No one wants losses. However, profit opportunities come with the risk of losing money. Though these risks cannot be eliminated, you can maximise income by properly accounting for losses while calculating your tax liability. Know the rules to ease your burden of losses.


Income comes under five heads - salary, income from house property, income from business and profession, capital gain and income from other sources. The law allows you to set off losses in one against gains in another, depending upon the various criteria.

First, loss from one source is set off against income from the same source. If the loss is still more than the profit, it can be adjusted against income from other streams. However, there are exceptions. A loss on a capital asset can be adjusted only against a capital gain. But losses from other sources can be adjusted against capital gains.

Any loss on sale of a long-term capital asset (such as house and gold held for three years) can be adjusted only against a long-term capital gain. A loss due to a shortterm capital asset can be adjusted against both long- and short-term capital gains. For such adjustments, the loss/gain can be from any capital asset other than shares.

A loss from business or profession can be set off against all income heads other than salary while losses from a speculative activity or owning/maintaining race horses can be adjusted only against profits under the respective heads.

If an income is tax-exempt, it cannot be adjusted against any loss from an income that is taxable.

Casual income, such as from lottery, horse race and gambling, is fully taxable. "No loss or expense can be set off against income from lottery, crossword puzzle, gambling, etc," says Sudhir Kaushik, cofounder,, a tax intermediary website.


When a loss is more than the income against which it can be adjusted, the net loss is carried forward into the next year. "If the entire loss cannot be adjusted in one financial year, it can be carried forward for up to eight years," says Kaushik.

Losses from speculative activity or owning/maintaining race horses can be carried forwarded for only up to four years.

When a loss is set off in the year it is incurred, it is first adjusted against income from the same source, different sources under the same head or incomes from different heads. In contrast, a rolled over loss cannot be adjusted against income from a different head.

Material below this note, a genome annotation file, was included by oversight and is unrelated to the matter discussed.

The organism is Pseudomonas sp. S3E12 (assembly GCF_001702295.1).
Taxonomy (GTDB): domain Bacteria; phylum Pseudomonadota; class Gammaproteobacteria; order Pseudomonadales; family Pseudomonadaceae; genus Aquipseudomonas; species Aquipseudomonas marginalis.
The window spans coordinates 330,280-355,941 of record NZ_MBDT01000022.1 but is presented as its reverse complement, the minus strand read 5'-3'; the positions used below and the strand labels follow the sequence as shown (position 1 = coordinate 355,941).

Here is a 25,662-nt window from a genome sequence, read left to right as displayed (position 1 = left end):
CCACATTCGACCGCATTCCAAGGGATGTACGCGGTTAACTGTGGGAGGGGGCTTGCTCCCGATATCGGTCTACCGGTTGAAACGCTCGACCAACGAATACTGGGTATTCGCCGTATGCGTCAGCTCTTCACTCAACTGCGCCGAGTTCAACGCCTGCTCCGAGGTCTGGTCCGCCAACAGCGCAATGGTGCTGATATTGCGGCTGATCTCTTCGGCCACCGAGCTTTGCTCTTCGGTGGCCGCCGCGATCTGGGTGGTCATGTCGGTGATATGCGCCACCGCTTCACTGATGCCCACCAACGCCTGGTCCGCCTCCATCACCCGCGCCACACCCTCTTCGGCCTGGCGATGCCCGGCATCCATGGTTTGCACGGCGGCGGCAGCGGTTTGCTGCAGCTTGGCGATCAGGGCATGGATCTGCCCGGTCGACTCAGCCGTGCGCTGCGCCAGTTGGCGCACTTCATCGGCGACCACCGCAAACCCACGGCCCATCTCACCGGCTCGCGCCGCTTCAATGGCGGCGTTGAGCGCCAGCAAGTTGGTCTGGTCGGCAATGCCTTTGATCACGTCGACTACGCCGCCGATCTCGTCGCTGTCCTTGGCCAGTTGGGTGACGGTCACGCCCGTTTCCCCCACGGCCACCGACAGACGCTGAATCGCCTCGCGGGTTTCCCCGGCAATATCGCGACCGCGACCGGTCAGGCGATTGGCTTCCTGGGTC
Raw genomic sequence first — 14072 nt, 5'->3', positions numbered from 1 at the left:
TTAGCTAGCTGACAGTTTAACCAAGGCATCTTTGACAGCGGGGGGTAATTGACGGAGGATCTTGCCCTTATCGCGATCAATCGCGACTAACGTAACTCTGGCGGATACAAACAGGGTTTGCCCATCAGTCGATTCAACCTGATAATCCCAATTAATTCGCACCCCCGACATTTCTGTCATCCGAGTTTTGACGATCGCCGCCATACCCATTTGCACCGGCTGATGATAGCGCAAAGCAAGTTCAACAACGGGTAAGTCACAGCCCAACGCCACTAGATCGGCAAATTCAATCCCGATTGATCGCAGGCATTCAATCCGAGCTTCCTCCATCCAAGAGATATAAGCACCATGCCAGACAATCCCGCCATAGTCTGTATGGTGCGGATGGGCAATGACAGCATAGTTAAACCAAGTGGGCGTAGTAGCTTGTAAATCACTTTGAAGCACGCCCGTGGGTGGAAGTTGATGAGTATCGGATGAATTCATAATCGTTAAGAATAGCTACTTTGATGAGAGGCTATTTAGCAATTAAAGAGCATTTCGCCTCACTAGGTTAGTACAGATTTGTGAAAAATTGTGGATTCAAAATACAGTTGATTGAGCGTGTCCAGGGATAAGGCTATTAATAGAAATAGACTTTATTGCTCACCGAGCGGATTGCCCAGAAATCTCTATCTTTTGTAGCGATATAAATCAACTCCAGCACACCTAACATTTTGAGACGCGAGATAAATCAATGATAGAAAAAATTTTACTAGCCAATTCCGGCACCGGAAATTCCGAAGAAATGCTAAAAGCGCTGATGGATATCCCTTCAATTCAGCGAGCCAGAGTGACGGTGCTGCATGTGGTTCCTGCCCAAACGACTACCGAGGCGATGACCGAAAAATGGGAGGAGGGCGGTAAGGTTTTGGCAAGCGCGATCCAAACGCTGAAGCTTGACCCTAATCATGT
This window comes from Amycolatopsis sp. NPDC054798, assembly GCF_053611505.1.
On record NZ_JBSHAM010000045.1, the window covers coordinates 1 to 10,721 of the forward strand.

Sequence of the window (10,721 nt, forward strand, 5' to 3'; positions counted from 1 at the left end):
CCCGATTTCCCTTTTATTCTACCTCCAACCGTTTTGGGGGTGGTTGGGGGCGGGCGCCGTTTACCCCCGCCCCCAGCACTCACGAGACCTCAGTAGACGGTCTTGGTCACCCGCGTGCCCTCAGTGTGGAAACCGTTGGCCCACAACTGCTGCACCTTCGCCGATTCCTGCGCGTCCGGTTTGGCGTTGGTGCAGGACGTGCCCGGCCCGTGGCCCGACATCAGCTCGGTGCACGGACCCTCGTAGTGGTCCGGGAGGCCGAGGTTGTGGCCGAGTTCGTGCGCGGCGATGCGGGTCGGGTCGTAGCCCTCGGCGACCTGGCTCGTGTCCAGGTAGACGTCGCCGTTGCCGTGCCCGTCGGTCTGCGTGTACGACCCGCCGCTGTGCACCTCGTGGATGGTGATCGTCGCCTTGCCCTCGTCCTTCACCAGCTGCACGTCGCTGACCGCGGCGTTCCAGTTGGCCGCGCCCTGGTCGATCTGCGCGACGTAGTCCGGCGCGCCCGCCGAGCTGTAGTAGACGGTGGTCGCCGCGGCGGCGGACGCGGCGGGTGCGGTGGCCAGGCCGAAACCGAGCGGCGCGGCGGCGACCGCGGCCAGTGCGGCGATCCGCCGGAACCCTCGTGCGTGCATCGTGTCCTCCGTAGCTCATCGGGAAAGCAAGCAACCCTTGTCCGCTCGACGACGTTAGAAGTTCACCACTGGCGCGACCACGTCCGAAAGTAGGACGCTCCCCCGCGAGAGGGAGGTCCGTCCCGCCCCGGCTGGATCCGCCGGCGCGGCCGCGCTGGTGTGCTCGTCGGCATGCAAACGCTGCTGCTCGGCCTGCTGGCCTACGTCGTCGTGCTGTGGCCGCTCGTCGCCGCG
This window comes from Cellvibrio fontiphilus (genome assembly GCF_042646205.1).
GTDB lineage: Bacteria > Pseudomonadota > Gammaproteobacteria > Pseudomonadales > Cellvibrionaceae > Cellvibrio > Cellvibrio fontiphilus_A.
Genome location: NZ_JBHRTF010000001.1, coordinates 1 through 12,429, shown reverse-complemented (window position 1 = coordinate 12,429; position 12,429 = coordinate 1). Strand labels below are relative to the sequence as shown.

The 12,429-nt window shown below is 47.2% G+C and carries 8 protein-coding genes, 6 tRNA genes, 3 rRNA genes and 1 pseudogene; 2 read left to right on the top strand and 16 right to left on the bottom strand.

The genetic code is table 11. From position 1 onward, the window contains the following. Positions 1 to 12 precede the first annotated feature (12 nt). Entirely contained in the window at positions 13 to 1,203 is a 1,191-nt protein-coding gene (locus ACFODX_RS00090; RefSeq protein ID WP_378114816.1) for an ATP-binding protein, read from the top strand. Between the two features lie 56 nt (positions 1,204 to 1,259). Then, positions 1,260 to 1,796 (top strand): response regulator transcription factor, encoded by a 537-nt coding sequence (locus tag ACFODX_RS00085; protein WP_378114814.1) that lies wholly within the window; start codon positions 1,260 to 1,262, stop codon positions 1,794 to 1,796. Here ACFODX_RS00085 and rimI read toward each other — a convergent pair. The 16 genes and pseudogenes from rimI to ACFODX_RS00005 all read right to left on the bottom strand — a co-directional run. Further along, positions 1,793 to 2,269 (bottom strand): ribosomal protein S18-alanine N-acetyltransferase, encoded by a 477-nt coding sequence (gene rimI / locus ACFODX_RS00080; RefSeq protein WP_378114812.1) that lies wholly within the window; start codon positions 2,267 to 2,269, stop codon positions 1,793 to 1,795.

Equity and equity-based 
mutual funds are considered long-term assets when held for at least a year. Though shares are a capital asset, a loss from equity can be adjusted only against income from equity.

As equity trades on exchanges attract securities transaction tax (STT), long-term gains from stocks are tax-free. So, you cannot claim relief for any long-term capital loss.

Short-term capital losses from equities (held for less than 12 months) can be adjusted against short-term gains from stocks.

If you are losing money on an equity holding, you can put it to good use by selling within a year to book short-term capital loss. Even if you are sure about a future recovery, you can do this every year as hedge against a possible loss. Short-term capital gains from equities are taxed at 15%. Here is how it works.

Let us say you buy 100 shares for Rs 1,000. If the price falls to Rs 500 just before a year of the purchase, you can sell the lot and buy an equal number of shares. This short-term loss of Rs 500 can be set off against any short-term gain from shares. Now, you have also made a new investment of Rs 500. In the second year, you sell these shares for Rs 1,500, which translates into a short-term gain of Rs 1,000. You have a total carry-forward short-term loss of Rs 500 if you haven't adjusted it. The effective short-term gain is Rs 500, on which you will have to pay 15% tax. If you had held on to the initial investment, the net gain would have been tax-free, but you would have also taken a higher risk.

You can make a 
long-term equity loss eligible for deduction by transacting outside the exchanges at the existing market rate with simultaneous delivery to the buyer. "A long-term loss on listed equities where STT is paid cannot be adjusted because the income is exempt. If you sell the shares offline without paying STT, the loss can be adjusted against a long-term capital gain," says Kaushik.


Losing money on house property shouldn't bother you much. All houses, let out or not, have an annual value, which is the higher of the actual rent received or the standard rent under the Rent Control Act (in the absence of standard rent, the highest of the actual rent, the fair market rent and municipal value) for taxation purposes. To arrive at a house's net annual value, first municipal taxes are deducted. Then, 30% rental income is deducted for maintenance and other expenses.

Houses bought or constructed on borrowed money are eligible for deduction of loan interest from the net annual value while calculating the income from house property.